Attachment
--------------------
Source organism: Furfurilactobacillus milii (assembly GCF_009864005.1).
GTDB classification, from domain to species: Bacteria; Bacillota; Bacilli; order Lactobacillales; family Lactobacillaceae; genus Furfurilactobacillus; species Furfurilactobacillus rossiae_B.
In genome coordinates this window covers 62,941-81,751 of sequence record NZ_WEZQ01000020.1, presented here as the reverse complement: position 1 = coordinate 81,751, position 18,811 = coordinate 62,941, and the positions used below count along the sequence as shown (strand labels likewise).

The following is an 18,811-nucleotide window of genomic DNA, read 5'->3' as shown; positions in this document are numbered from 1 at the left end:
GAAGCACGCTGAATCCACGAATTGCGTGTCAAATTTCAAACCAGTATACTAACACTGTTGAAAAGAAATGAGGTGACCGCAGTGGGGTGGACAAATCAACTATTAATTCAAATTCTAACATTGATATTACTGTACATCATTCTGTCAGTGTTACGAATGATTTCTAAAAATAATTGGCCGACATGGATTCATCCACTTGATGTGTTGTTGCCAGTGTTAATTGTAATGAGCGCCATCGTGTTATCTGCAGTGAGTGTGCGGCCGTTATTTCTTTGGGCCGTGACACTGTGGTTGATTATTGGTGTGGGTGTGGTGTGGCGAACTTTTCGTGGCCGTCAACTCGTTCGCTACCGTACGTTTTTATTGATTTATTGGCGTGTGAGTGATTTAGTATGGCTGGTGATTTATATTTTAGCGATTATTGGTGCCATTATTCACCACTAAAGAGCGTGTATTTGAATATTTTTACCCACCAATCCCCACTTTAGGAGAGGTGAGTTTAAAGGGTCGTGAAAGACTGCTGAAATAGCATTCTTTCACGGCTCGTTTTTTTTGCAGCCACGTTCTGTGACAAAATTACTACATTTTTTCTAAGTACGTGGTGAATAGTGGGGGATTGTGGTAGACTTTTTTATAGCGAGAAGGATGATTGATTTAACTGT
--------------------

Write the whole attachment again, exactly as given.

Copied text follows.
Source organism: Furfurilactobacillus milii (assembly GCF_009864005.1).
GTDB classification, from domain to species: Bacteria; Bacillota; Bacilli; order Lactobacillales; family Lactobacillaceae; genus Furfurilactobacillus; species Furfurilactobacillus rossiae_B.
In genome coordinates this window covers 62,941-81,751 of sequence record NZ_WEZQ01000020.1, presented here as the reverse complement: position 1 = coordinate 81,751, position 18,811 = coordinate 62,941, and the positions used below count along the sequence as shown (strand labels likewise).

The following is an 18,811-nucleotide window of genomic DNA, read 5'->3' as shown; positions in this document are numbered from 1 at the left end:
GAAGCACGCTGAATCCACGAATTGCGTGTCAAATTTCAAACCAGTATACTAACACTGTTGAAAAGAAATGAGGTGACCGCAGTGGGGTGGACAAATCAACTATTAATTCAAATTCTAACATTGATATTACTGTACATCATTCTGTCAGTGTTACGAATGATTTCTAAAAATAATTGGCCGACATGGATTCATCCACTTGATGTGTTGTTGCCAGTGTTAATTGTAATGAGCGCCATCGTGTTATCTGCAGTGAGTGTGCGGCCGTTATTTCTTTGGGCCGTGACACTGTGGTTGATTATTGGTGTGGGTGTGGTGTGGCGAACTTTTCGTGGCCGTCAACTCGTTCGCTACCGTACGTTTTTATTGATTTATTGGCGTGTGAGTGATTTAGTATGGCTGGTGATTTATATTTTAGCGATTATTGGTGCCATTATTCACCACTAAAGAGCGTGTATTTGAATATTTTTACCCACCAATCCCCACTTTAGGAGAGGTGAGTTTAAAGGGTCGTGAAAGACTGCTGAAATAGCATTCTTTCACGGCTCGTTTTTTTTGCAGCCACGTTCTGTGACAAAATTACTACATTTTTTCTAAGTACGTGGTGAATAGTGGGGGATTGTGGTAGACTTTTTTATAGCGAGAAGGATGATTGATTTAACTGT